A blow-dried bouffant. An Eartha Kitt stare. A shirt unbuttoned halfway to Acapulco. Thirty years ago, it wasn't entirely unusual to pick up a slim volume of contemporary verse and find a towering author portrait gazing majestically from the cover. Today, that treatment is reserved almost exclusively for collecteds. Do contemporary poets deserve more than a thumbnail snapshot on the back cover -- like a neglected child staring desperately out a station wagon's tailgate window at a world that's already drifted past? Did poetry lose something the day it declared the look-at-me cover unfashionable?
John Colburn is a co-editor and publisher at Spout Press, a publishing collective; a member of the improvised music group Astronaut Cooper's Parade (a collective); and co-founder of the Center for Visionary Poetics, based in Minneapolis and well on its way to becoming a collective. Through his work as a teacher he is trying to turn your children into feral Marxists. And he just took this goddamn picture right now.
Ed Bok Lee is the author of Real Karaoke People (New Rivers Press, PEN Open Book Award) and Whorled (Coffee House Press, forthcoming September 2011). He lives in Minneapolis.
Ready, set, crossfire!
John Colburn: First off, I just want to say that it's ok for poets to be sexy and I find John Ashbery almost unbearably sexy on this cover (Get up I feel like being a poet!) and I find absolutely NOTHING wrong with putting authors' photos (dead or alive) on the covers of their books a la Richard Brautigan or even Hannah Weiner. Remember Prince's Lovesexy cover (fig 1. below). Mmm-hmm. Now imagine the Ed Bok Lee version. Oh yeah. Because this whole headshot marketing Poets & Writers celebrity academic bullshit culture movement is NOT revolutionary, so we might as well play with it a little. Why do poets become brands? Sure we can construct a glamorous other on the book cover, just as one is constructed on the page and maybe it's tacky, yes, all the more reason to embrace it and be more honest about the ego's involvement in this poetry that's trying to be "important" but screw that, I want a poetry that creates no economic debt for anyone involved, that exploits no hierarchy and creates no dominance, a poetry that can live anywhere and is against wages (slavery) and there's probably a word limit to this soundbite but FUCK WORD LIMITS no one can keep me down all power to the people the 'free market' is not my father figure.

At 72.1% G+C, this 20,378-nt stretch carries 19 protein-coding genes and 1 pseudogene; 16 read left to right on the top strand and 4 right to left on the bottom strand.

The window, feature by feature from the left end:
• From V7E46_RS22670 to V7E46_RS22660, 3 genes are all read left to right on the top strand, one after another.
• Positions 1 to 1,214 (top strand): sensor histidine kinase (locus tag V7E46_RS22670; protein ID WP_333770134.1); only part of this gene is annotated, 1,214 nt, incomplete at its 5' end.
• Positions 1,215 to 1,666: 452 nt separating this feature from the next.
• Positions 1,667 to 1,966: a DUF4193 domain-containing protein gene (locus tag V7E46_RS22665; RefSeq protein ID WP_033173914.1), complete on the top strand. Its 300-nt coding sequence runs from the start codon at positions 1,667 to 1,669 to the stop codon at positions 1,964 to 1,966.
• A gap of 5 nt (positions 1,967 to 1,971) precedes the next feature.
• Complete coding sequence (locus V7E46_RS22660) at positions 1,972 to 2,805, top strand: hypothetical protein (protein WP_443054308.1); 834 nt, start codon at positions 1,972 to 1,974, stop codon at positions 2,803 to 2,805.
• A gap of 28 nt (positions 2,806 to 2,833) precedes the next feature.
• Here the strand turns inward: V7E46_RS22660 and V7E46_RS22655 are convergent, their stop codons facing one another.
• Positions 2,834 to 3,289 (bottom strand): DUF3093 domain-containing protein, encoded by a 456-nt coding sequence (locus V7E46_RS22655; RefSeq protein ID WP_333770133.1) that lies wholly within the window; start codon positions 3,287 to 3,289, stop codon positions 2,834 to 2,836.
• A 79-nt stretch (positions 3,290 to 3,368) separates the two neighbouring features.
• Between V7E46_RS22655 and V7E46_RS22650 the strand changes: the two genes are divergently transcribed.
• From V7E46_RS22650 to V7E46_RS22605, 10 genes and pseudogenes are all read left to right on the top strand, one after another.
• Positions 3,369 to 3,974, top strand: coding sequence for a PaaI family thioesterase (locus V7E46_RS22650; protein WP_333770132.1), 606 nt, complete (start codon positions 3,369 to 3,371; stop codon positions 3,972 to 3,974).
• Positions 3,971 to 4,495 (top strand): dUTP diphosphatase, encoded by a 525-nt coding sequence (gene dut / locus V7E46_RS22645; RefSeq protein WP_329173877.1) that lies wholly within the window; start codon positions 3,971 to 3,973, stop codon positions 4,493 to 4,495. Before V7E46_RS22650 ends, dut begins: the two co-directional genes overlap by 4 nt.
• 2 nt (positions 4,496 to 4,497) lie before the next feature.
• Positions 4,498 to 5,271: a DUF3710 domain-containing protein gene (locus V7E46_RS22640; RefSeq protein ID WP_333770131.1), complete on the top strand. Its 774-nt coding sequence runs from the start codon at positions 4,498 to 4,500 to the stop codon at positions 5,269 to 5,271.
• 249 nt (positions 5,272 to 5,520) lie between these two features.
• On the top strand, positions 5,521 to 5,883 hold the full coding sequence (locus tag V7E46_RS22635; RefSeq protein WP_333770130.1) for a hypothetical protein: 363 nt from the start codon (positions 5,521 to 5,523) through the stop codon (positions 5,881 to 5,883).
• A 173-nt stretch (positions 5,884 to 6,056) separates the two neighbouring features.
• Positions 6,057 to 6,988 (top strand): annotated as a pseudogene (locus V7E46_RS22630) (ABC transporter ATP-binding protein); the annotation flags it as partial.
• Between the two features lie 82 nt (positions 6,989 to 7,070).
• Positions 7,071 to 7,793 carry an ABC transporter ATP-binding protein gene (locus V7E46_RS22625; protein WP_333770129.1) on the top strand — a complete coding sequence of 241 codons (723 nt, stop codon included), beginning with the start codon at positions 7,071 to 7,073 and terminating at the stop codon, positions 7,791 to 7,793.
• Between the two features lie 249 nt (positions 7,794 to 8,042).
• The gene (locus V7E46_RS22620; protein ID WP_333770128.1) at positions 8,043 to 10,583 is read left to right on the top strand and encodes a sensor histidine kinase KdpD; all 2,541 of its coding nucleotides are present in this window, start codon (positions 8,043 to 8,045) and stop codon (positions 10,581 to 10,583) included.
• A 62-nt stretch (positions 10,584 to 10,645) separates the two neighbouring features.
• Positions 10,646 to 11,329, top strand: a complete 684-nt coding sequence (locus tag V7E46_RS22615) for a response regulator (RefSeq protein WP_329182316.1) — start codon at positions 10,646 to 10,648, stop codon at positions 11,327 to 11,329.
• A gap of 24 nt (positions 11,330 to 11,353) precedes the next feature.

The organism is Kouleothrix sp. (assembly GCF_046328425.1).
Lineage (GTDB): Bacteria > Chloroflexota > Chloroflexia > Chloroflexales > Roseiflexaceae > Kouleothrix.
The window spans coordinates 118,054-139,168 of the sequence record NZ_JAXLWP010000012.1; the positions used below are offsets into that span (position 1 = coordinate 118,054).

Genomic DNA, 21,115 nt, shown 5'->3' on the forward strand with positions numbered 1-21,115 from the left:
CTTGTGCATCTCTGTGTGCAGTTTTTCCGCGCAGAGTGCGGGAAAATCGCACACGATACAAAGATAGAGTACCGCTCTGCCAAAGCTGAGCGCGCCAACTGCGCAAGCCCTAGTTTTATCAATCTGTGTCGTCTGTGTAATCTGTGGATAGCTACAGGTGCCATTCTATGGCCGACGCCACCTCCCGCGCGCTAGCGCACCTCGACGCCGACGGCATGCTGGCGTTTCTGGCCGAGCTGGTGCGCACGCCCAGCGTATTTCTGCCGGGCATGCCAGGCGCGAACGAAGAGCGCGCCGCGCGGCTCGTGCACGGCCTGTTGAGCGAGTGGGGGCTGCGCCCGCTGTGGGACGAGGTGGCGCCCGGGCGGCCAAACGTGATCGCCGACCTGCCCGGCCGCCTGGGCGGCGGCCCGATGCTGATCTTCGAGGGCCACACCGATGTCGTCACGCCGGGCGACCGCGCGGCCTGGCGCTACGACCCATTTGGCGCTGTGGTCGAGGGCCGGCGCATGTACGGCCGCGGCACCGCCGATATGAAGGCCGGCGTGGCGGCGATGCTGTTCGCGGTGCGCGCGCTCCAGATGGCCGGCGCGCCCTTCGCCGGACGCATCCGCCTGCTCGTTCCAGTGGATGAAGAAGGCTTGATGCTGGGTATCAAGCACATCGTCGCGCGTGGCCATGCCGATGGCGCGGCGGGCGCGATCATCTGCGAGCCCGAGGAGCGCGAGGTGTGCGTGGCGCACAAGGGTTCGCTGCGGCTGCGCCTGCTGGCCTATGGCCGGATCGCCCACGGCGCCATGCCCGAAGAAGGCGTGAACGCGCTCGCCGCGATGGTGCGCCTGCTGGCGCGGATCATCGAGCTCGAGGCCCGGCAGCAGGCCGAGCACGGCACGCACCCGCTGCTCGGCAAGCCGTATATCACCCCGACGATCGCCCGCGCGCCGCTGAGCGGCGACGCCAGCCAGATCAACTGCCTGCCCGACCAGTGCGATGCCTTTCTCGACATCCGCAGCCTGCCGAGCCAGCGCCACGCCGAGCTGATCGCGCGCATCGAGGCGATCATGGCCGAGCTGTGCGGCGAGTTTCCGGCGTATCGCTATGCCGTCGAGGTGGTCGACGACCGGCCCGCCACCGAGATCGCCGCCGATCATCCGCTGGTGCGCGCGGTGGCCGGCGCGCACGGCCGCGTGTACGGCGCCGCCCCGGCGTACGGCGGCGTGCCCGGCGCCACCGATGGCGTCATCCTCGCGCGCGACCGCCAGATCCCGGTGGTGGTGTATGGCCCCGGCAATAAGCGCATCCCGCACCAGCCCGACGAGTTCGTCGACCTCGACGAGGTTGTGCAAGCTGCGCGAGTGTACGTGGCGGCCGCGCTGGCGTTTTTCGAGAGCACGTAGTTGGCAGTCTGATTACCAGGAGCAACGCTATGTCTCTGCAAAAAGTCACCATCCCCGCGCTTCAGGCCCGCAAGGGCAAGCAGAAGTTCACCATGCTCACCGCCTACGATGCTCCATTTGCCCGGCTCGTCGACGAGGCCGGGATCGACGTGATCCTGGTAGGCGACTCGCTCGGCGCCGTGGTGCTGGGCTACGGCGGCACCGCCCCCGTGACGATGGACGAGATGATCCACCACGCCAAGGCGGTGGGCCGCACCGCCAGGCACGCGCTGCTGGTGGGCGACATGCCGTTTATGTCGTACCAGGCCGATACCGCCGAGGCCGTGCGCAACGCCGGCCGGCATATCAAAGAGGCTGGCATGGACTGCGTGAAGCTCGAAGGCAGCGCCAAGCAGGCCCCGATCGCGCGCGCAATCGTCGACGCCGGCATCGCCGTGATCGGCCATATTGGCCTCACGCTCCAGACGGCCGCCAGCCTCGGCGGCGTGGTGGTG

Ed Bok Lee: I’ve never found a book of poems (or outfit from the ‘70s) at Savers or Goodwill that I didn’t love. . . just for surviving the fires of style.
Because isn't that also one of poetry's objectives: to get everyone to share everyone else’s face and dreams and body oils simultaneously for all of time?
So, it's more a kind of sacrifice. Yeah, my vote: all poets should show as much skin on every page and cover and billboard and myelin sheath as they can!
fig. 1. Prince, Lovesexy cover (1988)